Sequence analysis - The sequences obtained were edited using the Bioedit software ( Blast N ( was used for identity search. RepeatMasker ( was used to detect the presence of microsatellites, and DNA tools ( was used to search for complex repetitive sequences within clones.

Southern blot - A probe was constructed from clone 7CT using the PCR DIG probe synthesis kit according to manufacturer instructions (Roche Diagnostics). B. glabrata genomic DNA (50 ng) was digested withHindIII, PvuII, XbaI and XhoI restriction enzymes (Life Technologies) and separated on 0.7% agarose gel. The digested DNA was transferred to a positively charged nylon membrane (Roche Diagnostics) by capillarity (Sambrook et al. 1989) and detected using the DIG Nucleic Acid Detection Kit (Roche Diagnostics) according to manufacturer's instructions.



PCR amplification using the CAA(CT)6 and (CA)8RY primers resulted in multiple bands varying in size from 250 to 800 bp (Fig. 1). We cloned 20 unique amplicons from each amplification reaction. No identities with the sequenced fragments were observed by BlastN analysis against the GenBank (accession number BH772738 to BH772817).

RepeatMasker analysis of the sequenced fragments identified 15 that contained simple sequence repeats elements (Table). We observed di-, tri-, tetra- and pen-tanucleotide repeats that were classified as perfect (only one repetitive motif without interruptions) or imperfect (repetitive motif intercalated with non-repetitive sequences). In all of the sequences obtained only the exact number of repeats designed in the primers was observed.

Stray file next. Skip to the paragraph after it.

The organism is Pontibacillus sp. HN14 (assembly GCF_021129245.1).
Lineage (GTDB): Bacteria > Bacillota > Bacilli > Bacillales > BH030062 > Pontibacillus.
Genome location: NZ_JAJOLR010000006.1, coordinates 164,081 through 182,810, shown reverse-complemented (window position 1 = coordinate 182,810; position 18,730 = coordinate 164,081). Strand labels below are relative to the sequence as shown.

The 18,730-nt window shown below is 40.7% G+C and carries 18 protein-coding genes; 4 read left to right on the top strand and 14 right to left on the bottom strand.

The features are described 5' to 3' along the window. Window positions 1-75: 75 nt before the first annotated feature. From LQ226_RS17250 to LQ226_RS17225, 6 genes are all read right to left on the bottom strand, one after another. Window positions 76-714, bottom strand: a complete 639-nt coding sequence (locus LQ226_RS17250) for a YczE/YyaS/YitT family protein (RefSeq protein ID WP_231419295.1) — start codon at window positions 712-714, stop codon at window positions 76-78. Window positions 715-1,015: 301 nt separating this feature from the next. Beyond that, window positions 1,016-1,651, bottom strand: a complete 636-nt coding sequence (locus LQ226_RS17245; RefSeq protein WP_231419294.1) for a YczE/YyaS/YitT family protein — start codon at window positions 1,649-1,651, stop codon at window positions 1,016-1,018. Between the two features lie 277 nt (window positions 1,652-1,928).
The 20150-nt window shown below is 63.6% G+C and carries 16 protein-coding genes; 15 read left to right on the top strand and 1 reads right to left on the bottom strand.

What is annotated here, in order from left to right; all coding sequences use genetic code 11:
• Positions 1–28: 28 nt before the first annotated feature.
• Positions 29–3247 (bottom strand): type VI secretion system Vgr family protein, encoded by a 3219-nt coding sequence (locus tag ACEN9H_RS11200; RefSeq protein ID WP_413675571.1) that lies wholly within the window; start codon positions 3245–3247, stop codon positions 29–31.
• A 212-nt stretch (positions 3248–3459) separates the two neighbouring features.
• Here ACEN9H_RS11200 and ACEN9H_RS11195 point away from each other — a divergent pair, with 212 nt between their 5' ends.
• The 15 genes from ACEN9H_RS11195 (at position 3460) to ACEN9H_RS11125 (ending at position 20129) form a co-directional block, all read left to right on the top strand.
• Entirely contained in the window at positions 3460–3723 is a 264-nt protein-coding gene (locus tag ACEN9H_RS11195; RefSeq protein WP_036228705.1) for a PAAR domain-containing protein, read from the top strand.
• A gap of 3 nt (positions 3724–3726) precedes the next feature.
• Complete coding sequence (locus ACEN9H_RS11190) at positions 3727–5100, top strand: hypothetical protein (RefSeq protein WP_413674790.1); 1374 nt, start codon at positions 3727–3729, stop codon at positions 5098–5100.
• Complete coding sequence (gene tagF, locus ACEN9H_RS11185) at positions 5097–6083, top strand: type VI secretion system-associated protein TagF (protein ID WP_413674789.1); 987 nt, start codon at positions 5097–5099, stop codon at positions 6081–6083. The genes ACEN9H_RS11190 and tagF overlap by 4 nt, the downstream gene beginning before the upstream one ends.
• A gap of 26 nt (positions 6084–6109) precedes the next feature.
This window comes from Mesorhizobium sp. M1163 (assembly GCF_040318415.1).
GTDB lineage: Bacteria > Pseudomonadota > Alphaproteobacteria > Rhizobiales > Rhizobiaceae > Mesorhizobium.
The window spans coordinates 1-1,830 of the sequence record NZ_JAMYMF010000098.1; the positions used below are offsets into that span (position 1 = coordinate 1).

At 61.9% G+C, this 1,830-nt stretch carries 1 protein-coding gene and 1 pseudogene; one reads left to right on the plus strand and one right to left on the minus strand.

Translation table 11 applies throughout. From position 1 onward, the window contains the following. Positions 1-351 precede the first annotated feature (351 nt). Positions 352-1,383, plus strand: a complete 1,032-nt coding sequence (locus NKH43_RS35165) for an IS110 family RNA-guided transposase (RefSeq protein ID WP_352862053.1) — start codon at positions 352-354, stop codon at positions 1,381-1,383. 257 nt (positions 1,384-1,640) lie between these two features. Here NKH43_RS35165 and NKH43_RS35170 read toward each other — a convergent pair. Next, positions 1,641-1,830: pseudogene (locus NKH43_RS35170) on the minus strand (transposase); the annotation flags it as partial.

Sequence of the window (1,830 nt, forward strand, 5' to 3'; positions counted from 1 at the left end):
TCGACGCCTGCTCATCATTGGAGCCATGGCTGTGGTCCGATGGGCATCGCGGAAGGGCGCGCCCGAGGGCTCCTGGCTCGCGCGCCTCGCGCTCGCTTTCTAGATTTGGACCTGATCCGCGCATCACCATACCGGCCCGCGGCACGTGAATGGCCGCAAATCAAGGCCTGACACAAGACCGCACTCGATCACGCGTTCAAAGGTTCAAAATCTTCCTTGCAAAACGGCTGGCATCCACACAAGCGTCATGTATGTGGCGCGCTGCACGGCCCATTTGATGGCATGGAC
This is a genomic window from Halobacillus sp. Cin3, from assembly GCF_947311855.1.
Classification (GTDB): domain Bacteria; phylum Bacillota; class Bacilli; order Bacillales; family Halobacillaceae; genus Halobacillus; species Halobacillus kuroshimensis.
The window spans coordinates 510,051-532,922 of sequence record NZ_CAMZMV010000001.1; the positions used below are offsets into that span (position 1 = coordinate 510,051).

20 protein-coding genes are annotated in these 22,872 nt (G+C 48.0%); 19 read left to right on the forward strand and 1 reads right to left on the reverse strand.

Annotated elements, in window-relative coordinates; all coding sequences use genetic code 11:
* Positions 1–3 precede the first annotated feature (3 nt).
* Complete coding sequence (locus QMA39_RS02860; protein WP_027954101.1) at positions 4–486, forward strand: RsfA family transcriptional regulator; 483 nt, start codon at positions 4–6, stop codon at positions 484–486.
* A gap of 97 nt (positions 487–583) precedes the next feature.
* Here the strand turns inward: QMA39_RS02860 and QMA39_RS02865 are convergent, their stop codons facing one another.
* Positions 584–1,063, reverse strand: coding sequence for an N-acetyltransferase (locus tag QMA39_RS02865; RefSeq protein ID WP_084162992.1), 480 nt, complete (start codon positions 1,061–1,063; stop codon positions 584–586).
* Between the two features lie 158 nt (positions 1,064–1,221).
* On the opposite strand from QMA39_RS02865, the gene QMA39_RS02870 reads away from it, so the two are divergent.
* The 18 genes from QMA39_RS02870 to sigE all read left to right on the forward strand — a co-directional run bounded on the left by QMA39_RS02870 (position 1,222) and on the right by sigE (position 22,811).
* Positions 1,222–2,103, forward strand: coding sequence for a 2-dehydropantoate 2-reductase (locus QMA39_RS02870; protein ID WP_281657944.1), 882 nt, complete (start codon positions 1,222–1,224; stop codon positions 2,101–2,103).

Complex internal repetitive elements were identified in seven sequences of the CT clones after DNA tools analysis. The 7CT clone that contained the repeat (ATGTACTCC), also observed in six other amplified fragments, was used as a probe for Southern blot analysis for the verification of the distribution of the fragment in the B. glabrata genome. Only one band was obtained when this fragment was used as a probe (Fig. 2).



Inter-repeat region amplification by PCR results in different banding patterns that can be compared among individuals. Thus, SSR-anchored PCR methods have been applied to differentiate various animal and plant species (Zietkiewicz et al. 1994, Godwin et al. 1997). In the current study we sequenced products generated by this methodology with the commonly used primers (CA)8RY and CAA(CT)6, in an attempt to characterize the amplified genomic regions. The results observed at the beginning or at end of the clones were expected for the (CA)8RY primer, since it would anneal at the 3' end of the microsatellite. However, primer CAA(CT)6 was designed to anneal at the 5' end of the repeated sequence (Wu et al. 1994), anchored by the CAA nucleotides. This primer should amplify complete microsatellite regions. We observed that of the 40 sequences (20 forward and 20 reverse sequences), only 11 contained microsatellite-like repeats, and only 4 contained the CT repeat. Therefore, this primer annealed primarily to sequences other than microsatellites containing CT repeats.